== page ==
For most students, a student card may be a solid option to consider as an introduction to credit. Student credit cards are designed with students and individuals with no credit histories in mind, so while there may be certain disadvantages (high APRs, low credit limits and limited rewards), there are rewards geared toward students’ needs.

Plus, there are certain safety nets that will help students learn the do’s and don’ts of credit. For example, some student credit cards may waive your first late payment, but a late payment fee will appear later on if you continue to miss payments.

It’s also the right choice for those who want a fast and reliable way to pay for certain recurring payments and daily expenses while building your credit at the same time.

If you’re worried about the higher interest rate, this drawback can easily be avoided by spending responsibly and paying off your balance every month. If keeping tabs on your daily expenses seems like too much of a hassle, then you’re probably not ready for a student card, let alone a regular one.

How to choose the right student card

Choosing the right student credit card can be a stressful process because if this is your first credit card, you may not know what exactly you should be looking out for. But for starters, consider the eligibility requirements. What is your credit score? Are you 21 years of age or older? If you are under the age of 21, do you have someone who could be your cosigner?

This process is fairly simple. Once you determine what you qualify for, the rest should be a breeze. And most student credit cards don’t require an established credit history, so don’t let that be a stressor.

Next, you want to choose a no-annual-fee card. You don’t want to take on your first credit card with an annual fee you can’t manage. However, the good news is there are many good student cards without an annual fee out there, so there’s no need to add credit card fees to your budget.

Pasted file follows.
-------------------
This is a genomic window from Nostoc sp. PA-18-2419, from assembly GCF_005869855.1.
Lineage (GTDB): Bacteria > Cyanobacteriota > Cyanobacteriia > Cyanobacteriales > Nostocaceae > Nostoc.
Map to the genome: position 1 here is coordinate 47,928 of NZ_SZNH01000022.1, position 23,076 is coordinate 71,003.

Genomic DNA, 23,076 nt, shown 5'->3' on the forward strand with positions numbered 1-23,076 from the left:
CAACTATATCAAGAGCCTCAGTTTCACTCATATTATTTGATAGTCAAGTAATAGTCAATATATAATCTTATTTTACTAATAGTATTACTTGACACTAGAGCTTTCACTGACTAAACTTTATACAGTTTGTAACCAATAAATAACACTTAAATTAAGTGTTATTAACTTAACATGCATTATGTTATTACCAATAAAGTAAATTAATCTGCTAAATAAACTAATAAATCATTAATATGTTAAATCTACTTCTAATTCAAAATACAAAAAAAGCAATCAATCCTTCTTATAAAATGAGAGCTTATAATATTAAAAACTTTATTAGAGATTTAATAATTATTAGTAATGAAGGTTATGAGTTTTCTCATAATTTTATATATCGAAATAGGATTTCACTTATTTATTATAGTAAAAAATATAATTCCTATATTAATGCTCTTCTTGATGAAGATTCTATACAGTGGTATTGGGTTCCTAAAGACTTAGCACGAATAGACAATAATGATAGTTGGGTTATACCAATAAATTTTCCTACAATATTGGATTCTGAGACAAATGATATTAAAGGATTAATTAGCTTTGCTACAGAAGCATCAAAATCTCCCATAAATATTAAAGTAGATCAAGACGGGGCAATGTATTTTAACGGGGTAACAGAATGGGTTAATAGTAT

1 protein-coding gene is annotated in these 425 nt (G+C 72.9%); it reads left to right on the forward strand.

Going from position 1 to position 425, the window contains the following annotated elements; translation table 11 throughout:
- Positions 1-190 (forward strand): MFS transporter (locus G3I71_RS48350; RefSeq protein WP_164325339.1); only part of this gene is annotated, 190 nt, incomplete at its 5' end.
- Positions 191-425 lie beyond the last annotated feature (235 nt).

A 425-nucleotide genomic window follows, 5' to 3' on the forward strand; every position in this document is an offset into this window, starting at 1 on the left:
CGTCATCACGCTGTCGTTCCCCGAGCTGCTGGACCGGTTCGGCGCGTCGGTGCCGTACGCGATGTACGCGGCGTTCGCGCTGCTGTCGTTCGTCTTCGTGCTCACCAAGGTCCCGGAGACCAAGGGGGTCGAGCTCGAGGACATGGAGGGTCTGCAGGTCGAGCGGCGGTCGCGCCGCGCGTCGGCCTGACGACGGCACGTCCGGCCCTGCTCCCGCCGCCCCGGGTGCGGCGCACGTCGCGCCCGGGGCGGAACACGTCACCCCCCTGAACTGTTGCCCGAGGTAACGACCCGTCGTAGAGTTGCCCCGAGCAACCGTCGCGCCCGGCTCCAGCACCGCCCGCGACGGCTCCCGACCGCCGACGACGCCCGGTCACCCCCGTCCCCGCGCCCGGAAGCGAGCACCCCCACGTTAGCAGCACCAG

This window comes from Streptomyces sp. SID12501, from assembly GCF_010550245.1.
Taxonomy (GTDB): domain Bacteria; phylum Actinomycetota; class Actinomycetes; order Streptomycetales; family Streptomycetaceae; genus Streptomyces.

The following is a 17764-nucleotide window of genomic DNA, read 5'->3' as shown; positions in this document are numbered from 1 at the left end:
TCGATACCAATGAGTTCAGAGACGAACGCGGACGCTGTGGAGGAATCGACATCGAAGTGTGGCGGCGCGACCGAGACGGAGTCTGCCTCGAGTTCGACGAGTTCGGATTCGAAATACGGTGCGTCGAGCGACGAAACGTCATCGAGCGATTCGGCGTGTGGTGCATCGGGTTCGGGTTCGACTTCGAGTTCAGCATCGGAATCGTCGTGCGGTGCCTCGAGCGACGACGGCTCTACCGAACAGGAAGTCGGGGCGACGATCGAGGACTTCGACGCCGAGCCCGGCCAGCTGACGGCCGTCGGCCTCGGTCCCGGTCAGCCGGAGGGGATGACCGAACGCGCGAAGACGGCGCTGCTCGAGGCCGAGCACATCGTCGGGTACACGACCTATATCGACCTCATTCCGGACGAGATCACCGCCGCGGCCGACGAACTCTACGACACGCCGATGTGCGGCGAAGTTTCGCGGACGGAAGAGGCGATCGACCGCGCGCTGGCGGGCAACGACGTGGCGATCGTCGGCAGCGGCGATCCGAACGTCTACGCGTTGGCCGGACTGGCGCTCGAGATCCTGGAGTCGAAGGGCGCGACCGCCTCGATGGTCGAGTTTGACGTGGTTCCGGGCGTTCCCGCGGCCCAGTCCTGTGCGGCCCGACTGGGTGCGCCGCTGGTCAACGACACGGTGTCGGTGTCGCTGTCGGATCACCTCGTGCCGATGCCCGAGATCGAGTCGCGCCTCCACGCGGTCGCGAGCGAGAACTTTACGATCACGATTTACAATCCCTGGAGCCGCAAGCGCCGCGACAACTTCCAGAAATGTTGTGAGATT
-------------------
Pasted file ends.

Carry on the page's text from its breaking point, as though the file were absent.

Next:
When you’re selecting a credit card, try to choose one that rewards you for your typical spending. This means making sure to choose one that gives you the best rewards in the purchase categories you spend the most on. When you are browsing student credit cards, your options are limited in terms of rewards. However, there are cards that offer cash back on entertainment, Amazon.com, grocery stores, gas stations, popular streaming services and more.

Lastly, make sure your credit card issuer reports your activity to all the credit bureaus. This is particularly relevant if your goal of getting a student card is to build credit.

Qualifying for a student credit card

Even though being approved for your first student card is relatively easy, you must meet some eligibility requirements, though it varies by issuer. The most common are:

  • Being a U.S. citizen or resident, although a few card issuers accept international students
  • Being at least 18 years old
  • Being enrolled in college and providing some proof of enrollment
  • Having sufficient  income. If you’re 21 or older, any income will do. But if you’re under 21, you’ll need to prove you have an independent income.

The bottom line

If you’re a college student, getting your first credit card might be the next logical step in preparing for adulthood. If you don’t have a very lengthy credit history, or none at all, then a good student credit card might be just what you need. Student cards are easier to get than traditional credit cards, and great tools for students who want to start building their credit history while earning rewards in the process.

Student cards come with lower limits and higher interest rates than other types of accounts, but if used properly, the benefits can outweigh those risks over time. After graduation, you may even be able to upgrade your account to a standard credit card with higher limits and lower interest.

Written by
Jordan Bishop
Personal finance writer
Jordan Bishop is a former contributor for Bankrate. He discovered the power of credit cards at a young age. His first splash into travel hacking came with the wildly viral launch of Yore Oyster, which landed him national media attention and more than a million frequent flyer miles.
Edited by
Associate Editor